Game of Thrones smashes new piracy record. Here's why HBO isn't concerned.

Did you like watching the latest episode of Game of Thrones, "The Lion and the Rose," where yet another wedding was marred by blood and treachery? So did downloaders - all 1.5 million of them on the first day, alone. According to Hollywood Reporter, "The Lion and the Rose" broke the record for most people sharing a file on BitTorrent simultaneously; 93,418 people were sharing one single torrent within hours of the episode's airing.

As we know, Game of Thrones has also been the most pirated television show for two years in a rowBut rather than take a hardline anti-piracy stance, HBO is seemingly unconcerned with their loss of profits - profits that they could be earning by making Game of Thrones available on iTunes (For example, a season pass of HBO's True Blood costs a whopping $46.99).

So why is HBO so blase about losing cash that they could be spending on bonuses and perhaps making more wonderful shows?

HBO has been unconcerned about piracy from the beginning because, according to director David Patrarca (who directed "The Ghost of Harrenhal" and "Garden of Bones") in an NPR interview, 

"[Piracy] really helps the show's cultural buzz, and it does not impact the bottom line because HBO has more than enough money to keep making the show.

"So what this is, is, this makes HBO the center of a cultural conversation about illegal downloading, about streaming content, about the production of content and distribution of content, which is probably somewhere they really want to be."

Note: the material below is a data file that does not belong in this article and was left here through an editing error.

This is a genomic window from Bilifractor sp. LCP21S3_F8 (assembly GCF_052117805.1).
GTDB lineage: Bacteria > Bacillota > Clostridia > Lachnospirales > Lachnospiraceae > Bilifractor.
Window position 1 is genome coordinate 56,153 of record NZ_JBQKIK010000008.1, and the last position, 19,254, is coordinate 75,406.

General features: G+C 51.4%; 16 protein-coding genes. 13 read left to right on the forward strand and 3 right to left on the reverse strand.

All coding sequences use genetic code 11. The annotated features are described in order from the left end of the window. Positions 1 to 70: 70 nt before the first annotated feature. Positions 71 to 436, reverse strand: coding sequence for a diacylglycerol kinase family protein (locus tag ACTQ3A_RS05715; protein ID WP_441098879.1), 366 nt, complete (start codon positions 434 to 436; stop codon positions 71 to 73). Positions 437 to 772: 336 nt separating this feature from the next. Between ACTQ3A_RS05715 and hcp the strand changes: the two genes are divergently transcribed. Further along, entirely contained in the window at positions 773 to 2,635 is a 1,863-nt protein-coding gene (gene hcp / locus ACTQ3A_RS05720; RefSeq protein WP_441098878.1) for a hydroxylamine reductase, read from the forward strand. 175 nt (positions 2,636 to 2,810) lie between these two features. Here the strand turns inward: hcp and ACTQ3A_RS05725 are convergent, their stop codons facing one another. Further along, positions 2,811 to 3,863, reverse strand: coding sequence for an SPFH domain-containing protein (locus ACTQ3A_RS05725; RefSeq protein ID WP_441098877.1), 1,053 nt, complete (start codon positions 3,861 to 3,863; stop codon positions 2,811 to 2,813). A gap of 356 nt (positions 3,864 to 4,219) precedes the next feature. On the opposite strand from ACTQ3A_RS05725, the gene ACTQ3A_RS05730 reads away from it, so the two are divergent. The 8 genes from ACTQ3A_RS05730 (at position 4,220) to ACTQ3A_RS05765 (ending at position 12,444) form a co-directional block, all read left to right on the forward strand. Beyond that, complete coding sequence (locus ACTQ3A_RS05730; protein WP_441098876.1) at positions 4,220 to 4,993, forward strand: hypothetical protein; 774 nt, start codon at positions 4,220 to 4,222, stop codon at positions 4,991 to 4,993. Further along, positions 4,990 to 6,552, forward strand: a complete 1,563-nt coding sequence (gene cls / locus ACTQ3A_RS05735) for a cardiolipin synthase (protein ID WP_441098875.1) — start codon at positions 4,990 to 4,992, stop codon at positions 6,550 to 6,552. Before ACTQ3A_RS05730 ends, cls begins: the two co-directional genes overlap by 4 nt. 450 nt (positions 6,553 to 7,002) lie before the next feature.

That sounds nice, but tapping into the cultural zeitgeist doesn't pay the rent. Do you know who does? Time Warner.

You see, when viewers pay for HBO, an add-on service, they also have to pay for cable television first. HBO—or rather its parent company Time Warner—is happier with downloading than with the alternative: "Cutting the cord" of subscription services. 

According to Pando Daily,

"[N]ot only are they keeping their HBO subscription, but that the customers are also likely paying Time Warner indirectly via CNN, Cartoon Network, and all of Time Warner’s other subsidiaries. That’s something the company — financially speaking — shouldn’t mess with."

So Time Warner would rather have a few, or even a few million, downloaders rather than have viewers give up on cable altogether.

Obviously, Time Warner knows what it's doing. In 2013, HBO's revenue was $4.9 billion. But parent company Time Warner earned almost $30 billion in revenue.

What do you think? Is piracy going to sink Game of Thrones in the long run, or is this more open-minded model the wave of the future?